What was your journey to becoming a Star Wars fan?
After I watched The Last Jedi, I was blown away by the chemistry of Reylo and the symbolism.
How did you become an artist?
I started in college. I have been in love with drawing since childhood, so I am glad that I can be an artist for a living.
What are your favorite mediums to work with?
Gansai paint, a kind of traditional pigment use by Japanese and Chinese. It has the pastel feeling to make the painting atmosphere special. I also use watercolors a lot.
One of your most complex and beautiful pieces is a watercolor that you hand painted of Rey and Kylo Ren as winged angels fighting the Praetorian Guards. What was your inspiration for that piece? What was the process and how long did it take to complete?
Rian Johnson saw this piece and commented that it was beautiful on Twitter. What was your reaction to that?
Over the moon. One of the peak moments in my life.
Better representation in Star Wars in front of and behind the camera is not only the way to achieve more diverse storytelling, but to also reach a wider audience. What has been your experience in Star Wars fandom as a woman of color?
It’s tough because I have been in Chinese social media too and I am just enjoying myself. Nobody judges what I’m doing. It’s so different on Twitter because you will be harassed for what you like. It’s crazy. And it’s not only Star Wars Twitter but overall the online environment in the US.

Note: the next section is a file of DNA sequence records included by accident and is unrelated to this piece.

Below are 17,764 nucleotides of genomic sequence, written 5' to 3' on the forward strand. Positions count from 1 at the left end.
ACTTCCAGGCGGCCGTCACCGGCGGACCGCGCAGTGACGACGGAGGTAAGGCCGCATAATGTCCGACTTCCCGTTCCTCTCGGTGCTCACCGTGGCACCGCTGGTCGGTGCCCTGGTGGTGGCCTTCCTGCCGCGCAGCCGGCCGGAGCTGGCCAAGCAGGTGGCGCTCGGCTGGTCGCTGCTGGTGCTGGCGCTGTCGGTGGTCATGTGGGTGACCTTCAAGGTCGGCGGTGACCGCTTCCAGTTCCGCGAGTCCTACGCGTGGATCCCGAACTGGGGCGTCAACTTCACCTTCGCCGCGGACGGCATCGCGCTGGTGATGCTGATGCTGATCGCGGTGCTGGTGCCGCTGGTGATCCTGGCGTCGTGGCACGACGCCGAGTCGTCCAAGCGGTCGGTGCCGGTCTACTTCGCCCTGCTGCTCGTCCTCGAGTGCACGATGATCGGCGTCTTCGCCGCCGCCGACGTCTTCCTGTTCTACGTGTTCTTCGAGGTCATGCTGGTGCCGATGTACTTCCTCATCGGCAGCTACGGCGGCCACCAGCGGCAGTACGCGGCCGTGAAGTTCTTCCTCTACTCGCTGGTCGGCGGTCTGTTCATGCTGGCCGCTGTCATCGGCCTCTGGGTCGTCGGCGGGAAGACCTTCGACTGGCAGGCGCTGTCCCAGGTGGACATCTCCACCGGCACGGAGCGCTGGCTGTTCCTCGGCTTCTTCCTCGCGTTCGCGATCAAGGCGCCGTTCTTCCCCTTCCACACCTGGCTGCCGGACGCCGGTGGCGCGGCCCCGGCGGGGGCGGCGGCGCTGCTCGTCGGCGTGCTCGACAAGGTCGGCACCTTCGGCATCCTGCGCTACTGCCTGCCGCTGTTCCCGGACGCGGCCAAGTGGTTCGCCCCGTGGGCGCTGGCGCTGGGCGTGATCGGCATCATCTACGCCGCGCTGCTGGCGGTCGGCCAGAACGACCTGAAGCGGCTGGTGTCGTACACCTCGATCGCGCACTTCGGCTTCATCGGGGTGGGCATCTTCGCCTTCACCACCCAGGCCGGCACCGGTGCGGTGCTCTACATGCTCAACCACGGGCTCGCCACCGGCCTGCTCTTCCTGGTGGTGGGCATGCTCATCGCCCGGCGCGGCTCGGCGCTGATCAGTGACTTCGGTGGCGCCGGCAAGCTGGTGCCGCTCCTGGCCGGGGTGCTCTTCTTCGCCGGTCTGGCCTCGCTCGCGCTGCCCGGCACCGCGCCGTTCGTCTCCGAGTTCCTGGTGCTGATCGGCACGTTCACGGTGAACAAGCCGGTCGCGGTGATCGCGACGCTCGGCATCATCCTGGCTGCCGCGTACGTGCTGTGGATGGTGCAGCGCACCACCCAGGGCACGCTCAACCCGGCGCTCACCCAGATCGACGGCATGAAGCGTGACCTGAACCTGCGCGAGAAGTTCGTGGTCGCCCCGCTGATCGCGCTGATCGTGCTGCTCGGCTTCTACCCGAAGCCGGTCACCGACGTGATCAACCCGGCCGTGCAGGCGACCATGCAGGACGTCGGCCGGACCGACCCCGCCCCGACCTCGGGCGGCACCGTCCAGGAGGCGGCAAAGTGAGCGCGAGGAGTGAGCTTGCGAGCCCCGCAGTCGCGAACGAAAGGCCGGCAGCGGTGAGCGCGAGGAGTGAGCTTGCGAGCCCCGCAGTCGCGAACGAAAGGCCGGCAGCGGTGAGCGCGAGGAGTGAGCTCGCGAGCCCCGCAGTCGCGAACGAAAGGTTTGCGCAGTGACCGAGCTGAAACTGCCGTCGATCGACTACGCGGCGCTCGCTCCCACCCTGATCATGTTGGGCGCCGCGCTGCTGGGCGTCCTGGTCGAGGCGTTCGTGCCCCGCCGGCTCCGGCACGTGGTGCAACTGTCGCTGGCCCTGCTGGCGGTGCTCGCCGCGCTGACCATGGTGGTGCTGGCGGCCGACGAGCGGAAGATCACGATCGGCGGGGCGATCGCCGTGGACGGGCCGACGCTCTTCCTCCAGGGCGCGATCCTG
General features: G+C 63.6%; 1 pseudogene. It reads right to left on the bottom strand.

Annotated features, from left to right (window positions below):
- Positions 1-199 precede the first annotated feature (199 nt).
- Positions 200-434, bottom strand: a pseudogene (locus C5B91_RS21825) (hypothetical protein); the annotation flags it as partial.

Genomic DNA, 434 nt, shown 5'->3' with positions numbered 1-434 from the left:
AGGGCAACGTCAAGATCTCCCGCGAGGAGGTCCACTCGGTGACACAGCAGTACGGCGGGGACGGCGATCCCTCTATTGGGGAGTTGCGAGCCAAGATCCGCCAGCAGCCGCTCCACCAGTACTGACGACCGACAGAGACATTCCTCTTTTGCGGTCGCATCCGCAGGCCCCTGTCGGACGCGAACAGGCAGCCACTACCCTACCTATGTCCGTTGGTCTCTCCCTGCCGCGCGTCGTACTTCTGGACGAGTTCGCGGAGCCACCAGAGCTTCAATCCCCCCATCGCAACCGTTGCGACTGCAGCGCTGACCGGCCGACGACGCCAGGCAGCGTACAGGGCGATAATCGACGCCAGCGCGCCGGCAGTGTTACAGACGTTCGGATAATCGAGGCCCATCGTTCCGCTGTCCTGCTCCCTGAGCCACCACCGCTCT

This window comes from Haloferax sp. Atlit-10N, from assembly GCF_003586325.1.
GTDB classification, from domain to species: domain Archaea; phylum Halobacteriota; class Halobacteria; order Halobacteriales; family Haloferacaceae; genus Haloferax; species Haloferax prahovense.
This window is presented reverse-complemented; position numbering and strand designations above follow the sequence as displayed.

As the first Asian lead in a Star Wars movie, Kelly Marie Tran and Rose Tico’s presence meant so much to many fans. #WheresRose was a campaign started in 2019 by fans because of the lack of Rose Tico in the marketing for The Rise of Skywalker. You shared a new piece of artwork every day for 30 days in support of the #WheresRose campaign to raise awareness and to demand better representation. Why was that important to you?
No one should be treated like that, and it’s important to me because I think I can do something for her, even if she is not on social media. I hope people will know she is loved by many of us. We want to show support by creation and love, not hatred. Saving what we love, she said.
The culmination of the #WheresRose campaign was when your book and a scrapbook created by fans were given to Kelly. What did that mean to you?
I didn’t expect she will get the book in real life. I am so happy that she knows that we love her. She is not alone.
In addition to #WheresRose and creating art that expresses the need for more diversity in Star Wars, you have also done several charity campaigns including for Black Lives Matter where fans can show proof that they donated to a non-profit and you’ll draw a small piece of art for them. Why is it important to you to use your platform for a bigger cause?
I didn’t think too much. I just want to help as much as I can, even just a little. Many of the Reylos are donating money to #WheresRose and #BlackLivesMatter too. Their contribution is as significant as mine. We are doing everything we can. For me, it’s drawing. For the others, it maybe is writing, selling merch, etc.
The sequel trilogy has brought in a new group of Star Wars fans who are younger and more diverse than ever. What would be your advice to those fans and to other artists?
Keep thriving and be supportive. Ignore the fighting and hatred, and remember it’s just a hobby. If you’re not comfortable, you can always pull out and take a break. Be kind to each other. For artists, my advice is to keep creating. Our fandom becomes a big community because we have so many talented people creating stuff.